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I'm writing code for a data warehouse that extracts information from SalesForce. The format of the SalesForce IDs is like so:

001n000000UELLJAA5

Where each digit is a base-62 value denoted by:

a-z (26 values, case-sensitive)
A-Z (26 values, case-sensitive)
0-9 (10 values)

26+26+10 = a total of 62 values per digit

I want to convert these into a format that can be efficiently indexed by Postgres for thousands of rows.

I have gotten this far:

select id, array_to_string(array_agg(ascii),'','0')::decimal
FROM (
       SELECT id, ascii(regexp_split_to_table(id, '')) from example_schema.example_table
     ) x
group by id

but it seems super inefficient and also may be hard to reverse in some cases because there's no delimiter between the codes.

  • Is using a decimal type as an ID/identity efficient?
  • Is there an easier way to convert these to a numeric value that can still be used as a primary key and is a reversible operation if needed?

Here's the query plan:

GroupAggregate  (cost=109862.92..130267.92 rows=742000 width=51)
  Group Key: account.id
  ->  Sort  (cost=109862.92..111717.92 rows=742000 width=23)
        Sort Key: account.id
        ->  Result  (cost=0.00..14875.99 rows=742000 width=23)
              ->  ProjectSet  (cost=0.00..3745.99 rows=742000 width=51)
                    ->  Seq Scan on account  (cost=0.00..30.42 rows=742 width=19)

Example output:

001n000000ShgGbAAJ  746565987110310483484848484848110494848
001n000000SIZE7AAP  4848491104848484848488373906955656580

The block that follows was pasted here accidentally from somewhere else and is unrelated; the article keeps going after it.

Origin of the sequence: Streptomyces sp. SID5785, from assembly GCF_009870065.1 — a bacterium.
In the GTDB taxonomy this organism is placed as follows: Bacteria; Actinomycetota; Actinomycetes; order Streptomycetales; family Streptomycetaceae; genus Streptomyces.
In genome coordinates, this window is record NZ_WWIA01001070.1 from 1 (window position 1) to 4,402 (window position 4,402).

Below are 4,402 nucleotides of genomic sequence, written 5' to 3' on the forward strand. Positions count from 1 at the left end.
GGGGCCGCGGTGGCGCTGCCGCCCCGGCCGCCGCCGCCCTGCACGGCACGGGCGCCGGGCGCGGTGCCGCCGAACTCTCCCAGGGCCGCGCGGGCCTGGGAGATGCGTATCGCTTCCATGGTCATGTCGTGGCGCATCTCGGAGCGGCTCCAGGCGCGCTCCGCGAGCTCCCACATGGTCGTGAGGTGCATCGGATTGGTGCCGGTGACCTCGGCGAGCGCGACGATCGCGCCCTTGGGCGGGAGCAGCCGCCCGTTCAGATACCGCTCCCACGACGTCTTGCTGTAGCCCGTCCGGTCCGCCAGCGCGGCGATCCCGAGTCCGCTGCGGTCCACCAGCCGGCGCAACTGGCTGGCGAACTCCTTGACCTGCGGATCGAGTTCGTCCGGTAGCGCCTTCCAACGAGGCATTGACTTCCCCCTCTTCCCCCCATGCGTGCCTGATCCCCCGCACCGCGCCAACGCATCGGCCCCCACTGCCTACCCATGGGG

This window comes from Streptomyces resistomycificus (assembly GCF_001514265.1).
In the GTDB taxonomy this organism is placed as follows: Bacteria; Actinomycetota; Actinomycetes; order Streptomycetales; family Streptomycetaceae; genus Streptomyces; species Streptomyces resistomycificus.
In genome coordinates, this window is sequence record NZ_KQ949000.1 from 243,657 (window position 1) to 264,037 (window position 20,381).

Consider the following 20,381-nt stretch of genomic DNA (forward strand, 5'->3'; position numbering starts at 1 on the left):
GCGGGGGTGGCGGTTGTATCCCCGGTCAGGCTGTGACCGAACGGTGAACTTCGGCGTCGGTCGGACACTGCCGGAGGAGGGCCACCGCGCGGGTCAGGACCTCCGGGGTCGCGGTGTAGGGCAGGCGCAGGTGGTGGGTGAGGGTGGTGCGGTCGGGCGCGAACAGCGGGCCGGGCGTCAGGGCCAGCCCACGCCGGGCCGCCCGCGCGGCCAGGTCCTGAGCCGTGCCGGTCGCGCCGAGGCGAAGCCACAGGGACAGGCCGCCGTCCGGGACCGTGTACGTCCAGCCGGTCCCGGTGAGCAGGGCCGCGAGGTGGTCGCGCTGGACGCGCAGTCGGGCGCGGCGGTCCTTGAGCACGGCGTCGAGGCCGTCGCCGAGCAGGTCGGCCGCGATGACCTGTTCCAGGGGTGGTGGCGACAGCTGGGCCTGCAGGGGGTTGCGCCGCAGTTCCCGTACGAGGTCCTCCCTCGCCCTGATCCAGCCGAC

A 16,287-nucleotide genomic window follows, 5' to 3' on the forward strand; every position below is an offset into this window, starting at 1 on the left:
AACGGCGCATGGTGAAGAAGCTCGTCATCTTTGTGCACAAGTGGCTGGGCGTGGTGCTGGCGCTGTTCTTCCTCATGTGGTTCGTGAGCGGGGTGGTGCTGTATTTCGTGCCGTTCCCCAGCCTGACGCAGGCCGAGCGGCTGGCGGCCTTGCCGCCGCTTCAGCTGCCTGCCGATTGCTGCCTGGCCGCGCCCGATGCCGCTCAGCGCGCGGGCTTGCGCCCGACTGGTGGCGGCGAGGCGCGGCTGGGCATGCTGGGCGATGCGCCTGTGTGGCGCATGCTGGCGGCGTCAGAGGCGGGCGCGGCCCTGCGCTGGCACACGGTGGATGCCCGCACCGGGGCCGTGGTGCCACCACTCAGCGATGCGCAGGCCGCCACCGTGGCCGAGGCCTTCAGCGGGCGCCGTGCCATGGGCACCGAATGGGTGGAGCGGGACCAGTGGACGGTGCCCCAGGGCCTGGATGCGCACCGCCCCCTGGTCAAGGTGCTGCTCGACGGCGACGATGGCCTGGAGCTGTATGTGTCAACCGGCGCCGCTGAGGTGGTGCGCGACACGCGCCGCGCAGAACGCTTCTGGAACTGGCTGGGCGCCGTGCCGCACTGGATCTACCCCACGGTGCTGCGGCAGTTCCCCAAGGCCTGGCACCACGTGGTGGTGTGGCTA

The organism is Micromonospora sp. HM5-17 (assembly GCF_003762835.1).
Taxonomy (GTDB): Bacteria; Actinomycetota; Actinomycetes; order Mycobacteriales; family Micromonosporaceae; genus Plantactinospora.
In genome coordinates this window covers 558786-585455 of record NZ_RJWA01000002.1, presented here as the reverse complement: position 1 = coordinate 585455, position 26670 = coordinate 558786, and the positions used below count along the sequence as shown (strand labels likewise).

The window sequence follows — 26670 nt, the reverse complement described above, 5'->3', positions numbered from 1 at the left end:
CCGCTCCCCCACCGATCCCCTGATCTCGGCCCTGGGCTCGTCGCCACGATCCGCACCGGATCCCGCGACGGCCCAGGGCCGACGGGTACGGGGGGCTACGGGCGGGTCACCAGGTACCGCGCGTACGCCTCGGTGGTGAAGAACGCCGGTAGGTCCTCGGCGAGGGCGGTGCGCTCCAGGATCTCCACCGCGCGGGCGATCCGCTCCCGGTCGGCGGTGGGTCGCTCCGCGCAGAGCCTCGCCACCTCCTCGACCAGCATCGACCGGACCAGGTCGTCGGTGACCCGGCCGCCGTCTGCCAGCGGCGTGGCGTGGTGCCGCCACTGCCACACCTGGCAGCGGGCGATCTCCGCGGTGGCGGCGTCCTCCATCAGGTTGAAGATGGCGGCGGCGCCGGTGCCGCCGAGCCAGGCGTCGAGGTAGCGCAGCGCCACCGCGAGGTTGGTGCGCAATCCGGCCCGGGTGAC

001n000000Sj3NCAAZ  48906565677851106834848484848481104948
001n000000SJK1sAAH  48484911048484848484883747549115656572

They seem out of order which will cause issues with reversing the operation

  • Postgres can efficiently index text or (varchar) columns. What kind of query are you trying to improve on original ID values? For a small database with just "thousands" of rows I wouldn't bother to begin with (with hundreds of millions maybe) - especially as you can't remove the original IDs (I assume) – a_horse_with_no_name Apr 14 at 11:00
  • @a_horse_with_no_name For the data I'm pulling from SalesForce, the rows will likely only reach the hundreds of thousands but there are other systems that already have millions of rows and counting that I might need to do joins with, etc. I've heard that indexes on numeric columns are faster because they can take advantage of b-trees? – Alex W Apr 15 at 13:07
  • Indexes on varchar columns are also implemented as B-Trees. While there is a performance difference between joining on numbers and joining on varchars, I doubt that you will actually notice that difference. I wouldn't bother duplicating information unless you know you have a performance problem and you know that it's related to the varchar primary key values. You can alleviate the impact of comparing strings a little by defining the varchar columns with collate "C" which makes comparing the strings faster – a_horse_with_no_name Apr 15 at 13:10

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